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The Introduction of bumblebees into New Zealand a few years ago, to secure the fertilization of the red clover, and the remarkable success of this venture are matters of record.

Mr. George M. Thomson, in the New Zealand Journal of Science, presents an interesting article on the introduced bumble-bees in New Zealand, giving also a list of the plants and flowers which are visited by these bees.

He makes the interesting statement tbat, with a few exceptions, he has never heard of these bees visiting the vers of indigenous plants, but states that they have become so extraordinarily abundant that the question has even arisen in his mind as to whether they would not become as serious a pest to the a piarist, as the rabbits have proved to be to the farmer and cultivator, on account of their absorbing so much of the nectar of the flowers.

He also points out the remarkable fact in connection with the life of the bumble-bee in New Zealand, that in many parts of the colony it is to be seen daily on flowers all the year round.

programme are ever needed.” And that is the key to the situation.

If the President is thoroughly capable of being the programme himself-if he is “full and running over ” with subjectmatter-if he is so well acquainted with the members as to grasp instantly their individual opinions and views, so

as to call out a full discussion, by continually suggesting that Mr. So-and-so “ holds a different view and we would like to hear from him on the subject,” or words to that effect—then neither programme or essay has any place in such a meeting.

President Miller is so much at home as chairman of a bee-keepers' assembly, that he knows how long to carry on a discussion-in what channel to direct it, when to stop, so as not to weary the members, and has a happy manner of saying so—that he is a whole convention in himself, including essays and programme.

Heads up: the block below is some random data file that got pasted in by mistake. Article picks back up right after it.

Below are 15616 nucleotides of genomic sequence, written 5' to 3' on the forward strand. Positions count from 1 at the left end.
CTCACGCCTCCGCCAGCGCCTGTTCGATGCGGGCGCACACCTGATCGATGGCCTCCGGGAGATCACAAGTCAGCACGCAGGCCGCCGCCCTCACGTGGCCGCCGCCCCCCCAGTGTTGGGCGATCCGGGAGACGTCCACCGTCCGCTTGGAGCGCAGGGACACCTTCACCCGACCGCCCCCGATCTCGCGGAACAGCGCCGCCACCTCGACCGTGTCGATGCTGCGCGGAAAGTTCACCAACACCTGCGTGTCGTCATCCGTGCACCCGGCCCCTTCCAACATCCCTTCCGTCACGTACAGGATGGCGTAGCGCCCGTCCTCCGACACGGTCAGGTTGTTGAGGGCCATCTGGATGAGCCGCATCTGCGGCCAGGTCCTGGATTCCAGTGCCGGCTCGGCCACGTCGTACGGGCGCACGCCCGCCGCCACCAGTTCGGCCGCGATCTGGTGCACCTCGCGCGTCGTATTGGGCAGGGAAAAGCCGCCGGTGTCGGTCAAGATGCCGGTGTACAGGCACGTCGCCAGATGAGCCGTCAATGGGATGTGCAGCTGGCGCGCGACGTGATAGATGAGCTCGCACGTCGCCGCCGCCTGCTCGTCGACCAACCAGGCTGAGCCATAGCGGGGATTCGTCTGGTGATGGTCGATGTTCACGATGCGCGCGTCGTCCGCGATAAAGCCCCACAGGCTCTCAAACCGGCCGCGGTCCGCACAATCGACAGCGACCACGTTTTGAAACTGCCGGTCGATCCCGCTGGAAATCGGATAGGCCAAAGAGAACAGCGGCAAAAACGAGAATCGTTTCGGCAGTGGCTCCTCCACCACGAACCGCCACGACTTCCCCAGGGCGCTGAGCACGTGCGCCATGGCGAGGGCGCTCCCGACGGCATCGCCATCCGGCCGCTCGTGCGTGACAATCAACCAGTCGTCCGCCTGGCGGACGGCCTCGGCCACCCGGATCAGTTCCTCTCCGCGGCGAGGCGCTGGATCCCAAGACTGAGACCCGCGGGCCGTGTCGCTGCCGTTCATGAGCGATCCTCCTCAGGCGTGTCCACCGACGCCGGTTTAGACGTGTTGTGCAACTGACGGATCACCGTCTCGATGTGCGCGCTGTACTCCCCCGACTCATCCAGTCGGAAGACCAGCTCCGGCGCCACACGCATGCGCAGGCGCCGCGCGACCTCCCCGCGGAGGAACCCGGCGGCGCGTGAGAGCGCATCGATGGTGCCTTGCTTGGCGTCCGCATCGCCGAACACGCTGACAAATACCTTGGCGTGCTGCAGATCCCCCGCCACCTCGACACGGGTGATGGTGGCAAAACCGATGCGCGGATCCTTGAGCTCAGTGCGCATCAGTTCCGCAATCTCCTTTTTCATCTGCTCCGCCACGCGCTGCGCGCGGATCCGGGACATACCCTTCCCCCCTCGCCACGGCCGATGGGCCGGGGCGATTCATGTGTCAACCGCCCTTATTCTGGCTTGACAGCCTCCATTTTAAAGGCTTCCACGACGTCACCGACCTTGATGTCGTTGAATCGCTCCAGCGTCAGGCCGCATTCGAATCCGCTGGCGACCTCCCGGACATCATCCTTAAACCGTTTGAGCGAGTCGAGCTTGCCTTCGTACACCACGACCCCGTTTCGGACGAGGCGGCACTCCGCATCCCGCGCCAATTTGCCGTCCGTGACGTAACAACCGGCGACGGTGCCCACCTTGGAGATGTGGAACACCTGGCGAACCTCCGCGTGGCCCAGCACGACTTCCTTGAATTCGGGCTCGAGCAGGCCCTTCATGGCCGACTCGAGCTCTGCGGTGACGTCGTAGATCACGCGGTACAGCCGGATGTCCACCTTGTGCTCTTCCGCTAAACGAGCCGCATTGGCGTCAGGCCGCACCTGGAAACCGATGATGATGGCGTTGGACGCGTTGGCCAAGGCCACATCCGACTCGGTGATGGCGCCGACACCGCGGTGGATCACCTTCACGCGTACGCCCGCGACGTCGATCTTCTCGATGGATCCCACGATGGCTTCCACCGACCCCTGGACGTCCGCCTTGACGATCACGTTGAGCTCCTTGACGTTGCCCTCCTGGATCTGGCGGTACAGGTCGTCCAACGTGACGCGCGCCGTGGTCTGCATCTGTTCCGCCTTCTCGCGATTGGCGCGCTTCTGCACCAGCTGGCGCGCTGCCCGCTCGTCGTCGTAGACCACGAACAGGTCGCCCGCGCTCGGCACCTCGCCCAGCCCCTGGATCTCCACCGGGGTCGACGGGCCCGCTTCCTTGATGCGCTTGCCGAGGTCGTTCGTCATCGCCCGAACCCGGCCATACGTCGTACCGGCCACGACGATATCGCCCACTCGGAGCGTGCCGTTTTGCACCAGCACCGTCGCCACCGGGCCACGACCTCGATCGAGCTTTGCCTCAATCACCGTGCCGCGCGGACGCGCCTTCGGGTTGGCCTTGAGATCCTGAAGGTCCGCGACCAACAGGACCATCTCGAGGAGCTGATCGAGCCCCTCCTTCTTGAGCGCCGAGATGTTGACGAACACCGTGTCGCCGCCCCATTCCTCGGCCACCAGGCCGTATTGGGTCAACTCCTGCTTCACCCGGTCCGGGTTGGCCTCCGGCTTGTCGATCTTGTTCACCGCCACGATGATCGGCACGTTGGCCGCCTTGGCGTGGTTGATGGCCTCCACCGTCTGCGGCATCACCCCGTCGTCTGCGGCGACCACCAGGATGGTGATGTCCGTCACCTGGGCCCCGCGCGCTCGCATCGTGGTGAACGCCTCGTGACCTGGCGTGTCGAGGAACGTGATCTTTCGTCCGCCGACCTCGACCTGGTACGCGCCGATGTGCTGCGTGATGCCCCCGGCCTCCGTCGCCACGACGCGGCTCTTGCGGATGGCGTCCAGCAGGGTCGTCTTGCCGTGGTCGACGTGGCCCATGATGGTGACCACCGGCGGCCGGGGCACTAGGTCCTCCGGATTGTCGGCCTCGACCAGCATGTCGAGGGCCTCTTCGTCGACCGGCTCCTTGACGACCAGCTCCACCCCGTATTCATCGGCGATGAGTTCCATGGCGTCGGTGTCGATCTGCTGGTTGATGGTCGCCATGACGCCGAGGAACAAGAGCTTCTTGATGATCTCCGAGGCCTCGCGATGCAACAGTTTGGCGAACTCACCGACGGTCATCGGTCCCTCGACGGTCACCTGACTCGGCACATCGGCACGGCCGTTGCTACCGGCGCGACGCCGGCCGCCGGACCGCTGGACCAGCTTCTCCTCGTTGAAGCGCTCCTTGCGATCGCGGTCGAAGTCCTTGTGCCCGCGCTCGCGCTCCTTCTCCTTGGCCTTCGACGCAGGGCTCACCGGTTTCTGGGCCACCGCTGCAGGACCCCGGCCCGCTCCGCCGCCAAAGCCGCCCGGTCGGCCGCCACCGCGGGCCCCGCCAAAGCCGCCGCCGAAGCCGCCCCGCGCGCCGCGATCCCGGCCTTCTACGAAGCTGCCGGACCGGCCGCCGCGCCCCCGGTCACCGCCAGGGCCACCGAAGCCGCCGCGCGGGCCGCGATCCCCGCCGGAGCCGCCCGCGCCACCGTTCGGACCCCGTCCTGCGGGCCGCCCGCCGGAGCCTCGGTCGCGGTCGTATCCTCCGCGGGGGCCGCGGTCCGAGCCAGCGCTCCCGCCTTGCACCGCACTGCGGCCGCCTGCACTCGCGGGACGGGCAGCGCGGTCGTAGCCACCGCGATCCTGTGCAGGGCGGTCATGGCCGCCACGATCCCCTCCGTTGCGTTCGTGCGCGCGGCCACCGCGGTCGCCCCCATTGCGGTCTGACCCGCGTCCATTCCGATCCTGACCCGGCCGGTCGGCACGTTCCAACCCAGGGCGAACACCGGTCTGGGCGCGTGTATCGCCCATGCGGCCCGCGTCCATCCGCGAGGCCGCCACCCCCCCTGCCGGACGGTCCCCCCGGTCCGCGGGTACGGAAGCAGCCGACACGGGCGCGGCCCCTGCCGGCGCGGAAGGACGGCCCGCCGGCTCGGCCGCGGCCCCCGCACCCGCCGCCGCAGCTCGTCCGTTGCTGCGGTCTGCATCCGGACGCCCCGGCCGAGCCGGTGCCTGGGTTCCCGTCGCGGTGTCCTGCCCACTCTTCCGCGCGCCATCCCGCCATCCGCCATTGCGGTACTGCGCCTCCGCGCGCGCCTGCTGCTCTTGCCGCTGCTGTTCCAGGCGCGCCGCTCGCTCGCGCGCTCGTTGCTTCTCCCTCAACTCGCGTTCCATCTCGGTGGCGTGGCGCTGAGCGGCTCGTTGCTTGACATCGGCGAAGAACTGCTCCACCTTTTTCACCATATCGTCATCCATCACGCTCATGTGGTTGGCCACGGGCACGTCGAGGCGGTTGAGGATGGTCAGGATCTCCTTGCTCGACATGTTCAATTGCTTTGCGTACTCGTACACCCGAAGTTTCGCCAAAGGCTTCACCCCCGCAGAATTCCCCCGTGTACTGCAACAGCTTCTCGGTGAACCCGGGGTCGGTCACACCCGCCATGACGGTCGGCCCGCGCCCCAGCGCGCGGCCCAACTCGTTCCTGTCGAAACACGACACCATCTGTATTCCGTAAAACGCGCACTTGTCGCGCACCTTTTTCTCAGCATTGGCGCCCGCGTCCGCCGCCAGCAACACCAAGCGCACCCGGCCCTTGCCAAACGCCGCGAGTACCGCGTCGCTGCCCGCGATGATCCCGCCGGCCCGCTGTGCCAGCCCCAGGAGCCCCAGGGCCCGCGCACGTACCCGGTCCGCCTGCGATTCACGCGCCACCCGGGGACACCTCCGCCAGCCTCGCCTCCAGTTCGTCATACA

The Doctor's extreme modesty led him into this “exposure,” and he must not now complain. So far as the item in Gleanings was concerned, it did not represent ús correctly without the last sentence--and so it was necessary for us to correct it.

Dr. J. W. Vance wisely remarks thus in the Wisconsin Farmer, on this subject:

The AMERICAN BEE JOURNAL says there were no essays read at the recent meeting of the Northwestern Bee-Keepers' Association, and yet there was no lack of subject-matter for discussion, nor want of enthusiasm. The convention an eminent success.

The editor adds: “ With such a President as Dr. Miller, no essays or programme are needed."

I am inclined to think too many or too lengthy essays are not good for our annual meetings. Generally we have had good essays, but the greatest interest of the meeting has centered upon the discussions, which often had to be cut short when at the most interesting point.

Essays should only lead far enough to suggest points for discussion, and in that way they are very good. they overpower and crowd out discussion, they are worse than useless.

Essays at conventions are sometimes quite unnecessary, as they were at the late convention at Chicago. At some conventions, we know that they are not only desirable, but very necessary.

Dr. Miller, in the last Gleanings, in his usual happy vein, writes thus on this subject:

When Newman, of the AMERICAN BEE JOURNAL, changes his mind, he makes no bones of saying so. Formerly he argued that essays at a convention were essential. Now he says, in the most unreserved manner : “ The Norlhwestern was a convention without essays, and it was a charming success. There was no want of subject-matter to discuss, and no lack of enthusiasm."

was

It was

only the Doctor's extreme modesty which prevented him from quoting the whole item. The rest of it, on page 709, reads thus : With such a President as Dr. Miller, no essays or

But if

Importing Bees is a very precarious business. Walter S. Pouder sent by mail a queen to Australia, and the result is detailed in the following interesting reply :